Droegemeier certainly hasn’t lost interest in the topic. On 10 September Virginia Commonwealth University hosted the first of what he told Science is “a series of virtual, regional webinars with dozens of universities to describe our progress in research security and to discuss the road ahead.” But the presentation featured the same PowerPoint slides he has been using for months. And university officials are getting restless.

“He came in all fired up, promising to make things happen,” one lobbyist says about Droegemeier. “But so far nothing has come out of it, and the research community is very disappointed. Another science policy specialist adds, “I give him an A for effort, and an F for performance.”

The Kratsios factor

Research advocates do praise OSTP for helping focus the nation’s attention on artificial intelligence (AI) and quantum information science (QIS). Those two fields are part of a handful of so-called “Industries of the Future” that the Trump administration has targeted as areas in which the United States must maintain scientific preeminence to maintain a strong economy and safeguard national security. The idea enjoys bipartisan support in Congress.

Droegemeier often mentions the initiative in his speeches, and he wrote to Science that “the Trump Administration has made substantial strides in funding QIS and AI and are on track to double spending in both areas, which includes fundamental science.” But science lobbyists say the real mover and shaker behind the initiative has been Michael Kratsios, a scientific neophyte who was nominally in charge of OSTP for the first 2 years of the Trump administration.

Michael Kratsios, the federal government’s chief technology officer, gave a keynote talk at this year’s high-tech expo in Las Vegas.

Bridget Bennett/Bloomberg via Getty Images

Kratsios is a former aide to high-tech billionaire Peter Thiel, Trump’s most vocal Silicon Valley supporter during the 2016 campaign. And he arrived at OSTP in the spring of 2017 at the tender age of 30.

“He came into the job knowing less about science than any previous OSTP head,” one university lobbyist says. “But he was eager to learn, and he listens. He’s also figured out how to use his connections to advance the administration’s agenda.”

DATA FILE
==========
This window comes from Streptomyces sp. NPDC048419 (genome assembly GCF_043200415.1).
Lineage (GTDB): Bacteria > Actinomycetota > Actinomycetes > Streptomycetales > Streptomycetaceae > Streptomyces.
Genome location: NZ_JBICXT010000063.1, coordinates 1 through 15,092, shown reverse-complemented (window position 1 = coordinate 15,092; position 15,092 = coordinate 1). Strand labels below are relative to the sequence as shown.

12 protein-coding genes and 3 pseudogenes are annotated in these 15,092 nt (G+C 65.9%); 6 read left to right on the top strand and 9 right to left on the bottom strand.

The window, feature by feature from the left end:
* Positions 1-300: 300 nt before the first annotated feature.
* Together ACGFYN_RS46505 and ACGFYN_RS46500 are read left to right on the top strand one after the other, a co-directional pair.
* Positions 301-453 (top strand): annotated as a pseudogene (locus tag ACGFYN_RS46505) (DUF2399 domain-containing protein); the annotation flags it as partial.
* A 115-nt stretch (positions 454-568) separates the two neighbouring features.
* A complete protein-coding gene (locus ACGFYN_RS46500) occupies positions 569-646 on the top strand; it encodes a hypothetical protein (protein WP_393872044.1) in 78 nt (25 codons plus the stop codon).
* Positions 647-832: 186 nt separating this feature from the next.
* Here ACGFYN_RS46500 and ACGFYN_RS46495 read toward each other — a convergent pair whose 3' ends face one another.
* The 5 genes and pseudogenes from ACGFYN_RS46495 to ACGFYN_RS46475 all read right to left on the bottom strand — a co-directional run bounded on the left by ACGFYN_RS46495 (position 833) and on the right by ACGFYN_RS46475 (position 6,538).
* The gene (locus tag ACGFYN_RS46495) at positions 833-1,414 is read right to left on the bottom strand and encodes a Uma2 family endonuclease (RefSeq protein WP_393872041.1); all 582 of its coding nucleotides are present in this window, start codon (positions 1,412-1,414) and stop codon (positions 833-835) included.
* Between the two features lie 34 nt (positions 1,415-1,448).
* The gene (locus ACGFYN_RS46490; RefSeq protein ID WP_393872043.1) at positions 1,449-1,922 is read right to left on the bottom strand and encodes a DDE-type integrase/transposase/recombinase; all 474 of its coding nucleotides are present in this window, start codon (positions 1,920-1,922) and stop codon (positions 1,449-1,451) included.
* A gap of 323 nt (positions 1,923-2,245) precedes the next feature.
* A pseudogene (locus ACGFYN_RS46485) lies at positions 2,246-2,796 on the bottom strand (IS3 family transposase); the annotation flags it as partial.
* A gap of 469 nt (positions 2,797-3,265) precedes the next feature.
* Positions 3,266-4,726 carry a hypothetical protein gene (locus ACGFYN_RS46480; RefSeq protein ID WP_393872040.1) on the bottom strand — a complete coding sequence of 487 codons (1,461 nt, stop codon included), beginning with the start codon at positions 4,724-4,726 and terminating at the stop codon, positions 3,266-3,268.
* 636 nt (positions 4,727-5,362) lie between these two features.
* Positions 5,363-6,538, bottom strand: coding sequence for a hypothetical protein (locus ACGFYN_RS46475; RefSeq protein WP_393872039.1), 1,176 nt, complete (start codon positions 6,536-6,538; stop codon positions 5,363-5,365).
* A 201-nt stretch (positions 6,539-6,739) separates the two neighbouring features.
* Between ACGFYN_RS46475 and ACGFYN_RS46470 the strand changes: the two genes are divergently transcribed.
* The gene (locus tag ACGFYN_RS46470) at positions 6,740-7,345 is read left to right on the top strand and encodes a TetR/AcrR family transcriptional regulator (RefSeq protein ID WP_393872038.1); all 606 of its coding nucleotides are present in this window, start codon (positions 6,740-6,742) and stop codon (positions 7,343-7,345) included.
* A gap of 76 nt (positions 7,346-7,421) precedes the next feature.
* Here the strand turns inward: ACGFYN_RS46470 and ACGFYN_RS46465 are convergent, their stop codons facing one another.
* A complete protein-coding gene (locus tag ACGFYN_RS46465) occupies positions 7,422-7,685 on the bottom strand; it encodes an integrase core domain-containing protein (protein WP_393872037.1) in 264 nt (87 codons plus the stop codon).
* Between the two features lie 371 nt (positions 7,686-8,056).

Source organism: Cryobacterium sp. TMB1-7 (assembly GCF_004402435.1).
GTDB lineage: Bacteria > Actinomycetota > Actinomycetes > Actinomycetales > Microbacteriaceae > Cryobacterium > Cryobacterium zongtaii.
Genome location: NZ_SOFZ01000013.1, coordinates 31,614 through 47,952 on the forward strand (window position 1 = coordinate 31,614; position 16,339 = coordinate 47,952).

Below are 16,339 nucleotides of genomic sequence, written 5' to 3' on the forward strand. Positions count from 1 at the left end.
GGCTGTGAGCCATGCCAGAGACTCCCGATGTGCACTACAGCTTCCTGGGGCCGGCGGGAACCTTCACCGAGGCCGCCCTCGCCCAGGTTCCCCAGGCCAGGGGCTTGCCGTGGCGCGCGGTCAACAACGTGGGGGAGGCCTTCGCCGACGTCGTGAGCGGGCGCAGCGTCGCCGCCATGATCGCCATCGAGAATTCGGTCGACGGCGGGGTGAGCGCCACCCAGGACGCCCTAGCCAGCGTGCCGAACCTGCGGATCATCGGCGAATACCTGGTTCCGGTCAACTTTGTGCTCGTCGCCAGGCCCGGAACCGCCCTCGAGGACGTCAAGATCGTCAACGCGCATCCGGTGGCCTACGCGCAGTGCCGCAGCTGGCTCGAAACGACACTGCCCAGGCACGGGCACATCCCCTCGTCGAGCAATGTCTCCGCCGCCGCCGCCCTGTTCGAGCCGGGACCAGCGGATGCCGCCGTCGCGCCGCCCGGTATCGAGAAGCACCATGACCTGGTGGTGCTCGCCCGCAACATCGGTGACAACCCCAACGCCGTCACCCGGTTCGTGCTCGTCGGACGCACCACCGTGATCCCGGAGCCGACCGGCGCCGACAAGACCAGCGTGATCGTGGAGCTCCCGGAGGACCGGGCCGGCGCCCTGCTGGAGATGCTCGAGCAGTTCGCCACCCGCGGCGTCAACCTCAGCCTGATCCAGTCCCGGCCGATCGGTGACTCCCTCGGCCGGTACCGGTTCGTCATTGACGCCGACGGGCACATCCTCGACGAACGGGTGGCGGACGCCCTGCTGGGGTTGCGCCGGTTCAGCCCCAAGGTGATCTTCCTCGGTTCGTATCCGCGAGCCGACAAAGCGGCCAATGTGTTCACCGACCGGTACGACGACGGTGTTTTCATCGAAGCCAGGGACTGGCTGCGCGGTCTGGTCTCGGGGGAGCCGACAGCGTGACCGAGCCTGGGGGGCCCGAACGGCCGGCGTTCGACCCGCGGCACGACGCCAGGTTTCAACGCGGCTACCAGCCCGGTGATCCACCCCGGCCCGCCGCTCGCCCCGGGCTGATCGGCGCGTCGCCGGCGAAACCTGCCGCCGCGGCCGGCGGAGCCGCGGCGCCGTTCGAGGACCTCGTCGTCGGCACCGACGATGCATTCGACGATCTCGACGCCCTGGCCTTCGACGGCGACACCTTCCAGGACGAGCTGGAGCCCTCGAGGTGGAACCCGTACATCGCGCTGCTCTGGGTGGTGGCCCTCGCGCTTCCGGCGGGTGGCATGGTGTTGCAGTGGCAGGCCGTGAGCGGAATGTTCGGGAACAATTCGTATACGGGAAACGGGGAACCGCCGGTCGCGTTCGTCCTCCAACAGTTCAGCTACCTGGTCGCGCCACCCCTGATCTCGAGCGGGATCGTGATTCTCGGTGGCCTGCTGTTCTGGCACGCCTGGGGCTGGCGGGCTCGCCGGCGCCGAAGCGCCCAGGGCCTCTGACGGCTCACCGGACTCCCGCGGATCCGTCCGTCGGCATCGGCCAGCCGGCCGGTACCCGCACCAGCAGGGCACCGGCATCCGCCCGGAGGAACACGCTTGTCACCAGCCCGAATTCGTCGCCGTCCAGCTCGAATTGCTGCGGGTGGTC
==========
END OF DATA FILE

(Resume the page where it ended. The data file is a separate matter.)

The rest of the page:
Kratsios’s performance has apparently pleased senior Trump officials. In June 2019, he was named U.S. chief technology officer. One year later, despite his lack of a technical degree, Kratsios also became acting head of the Pentagon’s research and development programs. He replaced Michael Griffin, an aerospace engineer and former NASA administrator under Bush, who resigned to take an industry position.

Kratsios has also struck a much higher public profile than Droegemeier. He was front and center as the White House recently trumpeted a new network of AI and QIS centers, and last month he accompanied Secretary of State Mike Pompeo on a visit to Greece, where Pompeo inked a new bilateral science agreement with that country. In contrast, Droegemeier has done no official travel during the pandemic, according to an OSTP spokesperson, nor has he appeared in person at any public events.

Sizing up OSTP

The size of the OSTP staff has returned to what it was under the Bush administration—about 60 people. Droegemeier says they comprise “a deep bench of exceptional scientists who work tirelessly on dozens of policy streams—from harmful algal blooms to space weather, from artificial intelligence to biotechnology, from ocean science and technology to the prevention of veteran suicide.”